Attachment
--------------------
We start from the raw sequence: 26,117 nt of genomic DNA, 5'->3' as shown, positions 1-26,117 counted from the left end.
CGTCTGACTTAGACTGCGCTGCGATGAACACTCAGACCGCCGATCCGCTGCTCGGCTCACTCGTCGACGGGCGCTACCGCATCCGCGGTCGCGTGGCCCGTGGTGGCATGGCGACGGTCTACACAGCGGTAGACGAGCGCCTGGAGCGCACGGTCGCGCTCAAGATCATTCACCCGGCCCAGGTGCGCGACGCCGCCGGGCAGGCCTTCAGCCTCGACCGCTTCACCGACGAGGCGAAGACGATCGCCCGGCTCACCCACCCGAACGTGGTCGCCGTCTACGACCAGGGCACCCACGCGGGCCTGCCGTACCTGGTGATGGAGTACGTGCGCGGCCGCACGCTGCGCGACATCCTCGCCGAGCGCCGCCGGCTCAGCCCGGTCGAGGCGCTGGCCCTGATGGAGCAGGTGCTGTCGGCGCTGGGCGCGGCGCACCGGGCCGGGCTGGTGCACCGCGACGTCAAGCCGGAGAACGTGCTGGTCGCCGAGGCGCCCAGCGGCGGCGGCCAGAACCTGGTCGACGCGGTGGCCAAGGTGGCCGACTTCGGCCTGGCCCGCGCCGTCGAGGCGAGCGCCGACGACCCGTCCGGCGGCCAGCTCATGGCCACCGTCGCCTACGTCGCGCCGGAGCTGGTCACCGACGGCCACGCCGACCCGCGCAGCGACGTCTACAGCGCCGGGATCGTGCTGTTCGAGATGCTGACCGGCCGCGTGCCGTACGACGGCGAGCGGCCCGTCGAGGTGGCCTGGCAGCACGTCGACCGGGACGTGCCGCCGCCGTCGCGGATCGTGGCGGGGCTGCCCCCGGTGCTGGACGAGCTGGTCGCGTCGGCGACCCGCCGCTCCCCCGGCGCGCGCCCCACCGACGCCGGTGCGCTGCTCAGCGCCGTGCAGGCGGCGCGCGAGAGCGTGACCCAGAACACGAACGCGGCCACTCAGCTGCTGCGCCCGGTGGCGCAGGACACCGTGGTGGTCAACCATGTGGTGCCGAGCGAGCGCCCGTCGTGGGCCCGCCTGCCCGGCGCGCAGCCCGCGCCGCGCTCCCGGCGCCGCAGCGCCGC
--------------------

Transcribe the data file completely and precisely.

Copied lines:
We start from the raw sequence: 26,117 nt of genomic DNA, 5'->3' as shown, positions 1-26,117 counted from the left end.
CGTCTGACTTAGACTGCGCTGCGATGAACACTCAGACCGCCGATCCGCTGCTCGGCTCACTCGTCGACGGGCGCTACCGCATCCGCGGTCGCGTGGCCCGTGGTGGCATGGCGACGGTCTACACAGCGGTAGACGAGCGCCTGGAGCGCACGGTCGCGCTCAAGATCATTCACCCGGCCCAGGTGCGCGACGCCGCCGGGCAGGCCTTCAGCCTCGACCGCTTCACCGACGAGGCGAAGACGATCGCCCGGCTCACCCACCCGAACGTGGTCGCCGTCTACGACCAGGGCACCCACGCGGGCCTGCCGTACCTGGTGATGGAGTACGTGCGCGGCCGCACGCTGCGCGACATCCTCGCCGAGCGCCGCCGGCTCAGCCCGGTCGAGGCGCTGGCCCTGATGGAGCAGGTGCTGTCGGCGCTGGGCGCGGCGCACCGGGCCGGGCTGGTGCACCGCGACGTCAAGCCGGAGAACGTGCTGGTCGCCGAGGCGCCCAGCGGCGGCGGCCAGAACCTGGTCGACGCGGTGGCCAAGGTGGCCGACTTCGGCCTGGCCCGCGCCGTCGAGGCGAGCGCCGACGACCCGTCCGGCGGCCAGCTCATGGCCACCGTCGCCTACGTCGCGCCGGAGCTGGTCACCGACGGCCACGCCGACCCGCGCAGCGACGTCTACAGCGCCGGGATCGTGCTGTTCGAGATGCTGACCGGCCGCGTGCCGTACGACGGCGAGCGGCCCGTCGAGGTGGCCTGGCAGCACGTCGACCGGGACGTGCCGCCGCCGTCGCGGATCGTGGCGGGGCTGCCCCCGGTGCTGGACGAGCTGGTCGCGTCGGCGACCCGCCGCTCCCCCGGCGCGCGCCCCACCGACGCCGGTGCGCTGCTCAGCGCCGTGCAGGCGGCGCGCGAGAGCGTGACCCAGAACACGAACGCGGCCACTCAGCTGCTGCGCCCGGTGGCGCAGGACACCGTGGTGGTCAACCATGTGGTGCCGAGCGAGCGCCCGTCGTGGGCCCGCCTGCCCGGCGCGCAGCCCGCGCCGCGCTCCCGGCGCCGCAGCGCCGC